How to protect your growing bulbs and plants from nasty pests - East Idaho News
In the Garden

How to protect your growing bulbs and plants from nasty pests

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Continuing on the topic of bulbs, let’s cover some of the challenges related to growing bulbs.

It seems as though spring flowering bulbs are fairly trouble-free. However, if your bulbs are not crowded and the flowers or stems are stunted or the flowers just come out wilted with no real bloom, we may want to consider the possibility of insect and arachnid (arthropod) pests.

As we discuss potential pests, keep in mind that there are many beneficial arthropods that will help keep the pests under control. Beneficial arthropods that may help keep pest populations manageable include but are not limited to: ladybugs, green and brown lacewings, damsel bugs, minute pirate bugs, big-eyed bugs, ground beetles, predatory thrips, red velvet mites, spiders, collops beetles, rove beetles, aphid predatory midges, hover flies, parasitoid wasps, and ambush and assassin bugs. Control programs
should be designed to identify, preserve and encourage these beneficial predators and parasitoids.

Whitney Cranshaw Colorado State University 01
Whitney Cranshaw | Colorado State University,

Treating with broad-spectrum insecticides will often do more damage to the beneficial population than the pest population. If you choose a chemical intervention, be sure the pest and target plant are listed on the label. ALWAYS READ AND FOLLOW THE LABEL.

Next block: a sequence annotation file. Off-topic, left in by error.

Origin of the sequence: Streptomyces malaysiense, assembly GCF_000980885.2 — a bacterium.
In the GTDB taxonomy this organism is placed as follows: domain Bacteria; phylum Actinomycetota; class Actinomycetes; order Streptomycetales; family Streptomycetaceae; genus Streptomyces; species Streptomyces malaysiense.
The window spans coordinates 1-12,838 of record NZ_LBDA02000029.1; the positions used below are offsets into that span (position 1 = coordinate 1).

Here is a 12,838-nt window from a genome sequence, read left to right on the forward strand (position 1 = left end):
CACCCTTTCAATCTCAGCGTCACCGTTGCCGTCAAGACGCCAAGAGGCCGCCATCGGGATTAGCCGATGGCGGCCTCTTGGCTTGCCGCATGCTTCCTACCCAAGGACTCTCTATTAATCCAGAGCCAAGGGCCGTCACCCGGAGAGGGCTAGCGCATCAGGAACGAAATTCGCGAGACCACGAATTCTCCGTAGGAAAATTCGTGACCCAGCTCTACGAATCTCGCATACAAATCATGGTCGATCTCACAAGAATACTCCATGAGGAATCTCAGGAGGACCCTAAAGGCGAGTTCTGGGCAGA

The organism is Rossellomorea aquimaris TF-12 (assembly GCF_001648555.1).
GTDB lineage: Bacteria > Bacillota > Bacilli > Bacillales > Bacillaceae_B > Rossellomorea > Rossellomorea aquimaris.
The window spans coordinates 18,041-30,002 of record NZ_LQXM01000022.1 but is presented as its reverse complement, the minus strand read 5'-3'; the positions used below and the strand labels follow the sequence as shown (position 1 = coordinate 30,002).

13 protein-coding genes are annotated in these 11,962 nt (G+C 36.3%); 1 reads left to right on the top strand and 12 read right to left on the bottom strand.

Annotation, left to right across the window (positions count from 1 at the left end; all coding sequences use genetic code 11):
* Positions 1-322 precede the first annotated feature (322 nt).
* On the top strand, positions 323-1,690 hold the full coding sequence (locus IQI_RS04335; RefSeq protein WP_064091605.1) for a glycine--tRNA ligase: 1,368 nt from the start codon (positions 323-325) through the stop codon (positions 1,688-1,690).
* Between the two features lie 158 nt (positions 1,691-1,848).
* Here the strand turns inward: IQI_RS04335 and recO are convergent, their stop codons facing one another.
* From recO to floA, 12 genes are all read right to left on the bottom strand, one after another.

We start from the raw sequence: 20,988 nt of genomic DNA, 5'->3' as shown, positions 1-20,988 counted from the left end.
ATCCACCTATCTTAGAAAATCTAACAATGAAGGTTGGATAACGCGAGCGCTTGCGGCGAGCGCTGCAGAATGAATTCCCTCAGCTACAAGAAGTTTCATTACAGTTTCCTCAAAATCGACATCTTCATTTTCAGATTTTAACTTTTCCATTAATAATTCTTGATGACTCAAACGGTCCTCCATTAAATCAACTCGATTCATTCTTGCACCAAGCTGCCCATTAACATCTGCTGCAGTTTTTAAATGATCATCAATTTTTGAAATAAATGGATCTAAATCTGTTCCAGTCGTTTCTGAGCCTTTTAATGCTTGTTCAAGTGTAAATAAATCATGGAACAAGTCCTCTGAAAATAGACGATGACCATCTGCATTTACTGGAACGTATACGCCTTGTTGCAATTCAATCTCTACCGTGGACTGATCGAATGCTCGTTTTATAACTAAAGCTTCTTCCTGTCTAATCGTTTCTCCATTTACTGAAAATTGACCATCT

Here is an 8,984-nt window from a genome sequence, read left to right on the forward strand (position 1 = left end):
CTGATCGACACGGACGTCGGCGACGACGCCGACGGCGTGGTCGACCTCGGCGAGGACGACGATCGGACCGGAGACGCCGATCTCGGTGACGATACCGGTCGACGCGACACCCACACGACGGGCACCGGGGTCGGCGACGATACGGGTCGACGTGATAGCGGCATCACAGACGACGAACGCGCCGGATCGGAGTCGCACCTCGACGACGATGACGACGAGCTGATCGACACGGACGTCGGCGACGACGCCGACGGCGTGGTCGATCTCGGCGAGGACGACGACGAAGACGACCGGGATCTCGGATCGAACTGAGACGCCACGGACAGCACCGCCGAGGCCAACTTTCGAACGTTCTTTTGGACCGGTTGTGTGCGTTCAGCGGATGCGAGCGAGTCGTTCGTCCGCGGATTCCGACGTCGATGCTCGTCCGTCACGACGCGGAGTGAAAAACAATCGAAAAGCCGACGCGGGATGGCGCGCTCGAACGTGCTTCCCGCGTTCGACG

Here are some “soft” treatment options that tend to be less damaging to beneficial arthropods.


Aphids feed on the upper parts of the plant, which may show up as deformed leaves and flowers. They can usually be found in feeding clusters on new growth, and may do significant damage before the predatory insects arrive.

Aphids have many natural enemies. The most environmentally friendly treatment for aphids is a stiff spray of water to knock them off the plant. Insecticidal soap is also quite effective on aphids.

Bulb mites

Bulb mites are very tine and feed on the bulbs rather than the flowers and leaves. They tend to be a secondary pest, taking advantage of something else that has weakened or damaged the bulb. Infested bulbs will have soft spots and the weakened plants will be stunted and off-color with deformed flowers.

Examine all bulbs when they are planted or stored. Avoid planting in soils that have had bulb mite infestations. Dipping dormant bulbs in 120⁰F water for 2 minutes can kill bulb mites. No pesticides are listed for bulb mite control.


The most common thrips that infest flowering bulbs are the gladiolus thrips, onion thrips and western flower thrips. Feeding damage may be from brown or silvery specks or streaks to heavily distorted leaves and flowers.

Thrips have several natural enemies. Small, yellow or blue sticky cards can be placed among the bulb plants to trap thrips that are attracted to the bright colors. Insecticidal soap can be effective with a thorough coverage.

Bulb flies

Bulb fly maggots burrow into the bulb near the basal plate and feed on the bulb. The result is soft, brown and decayed bulbs. Plants may be yellow and distorted Females lay eggs near the bulbs in May –early-June.

Plant only firm, healthy bulbs. Infested bulbs can be submerged in water maintained at 110⁰F for 40 minutes to kill the maggots, but it is easier to remove and destroy infested bulbs.

If your bulbs are not thriving, try some of these practices to encourage vibrant spring colors.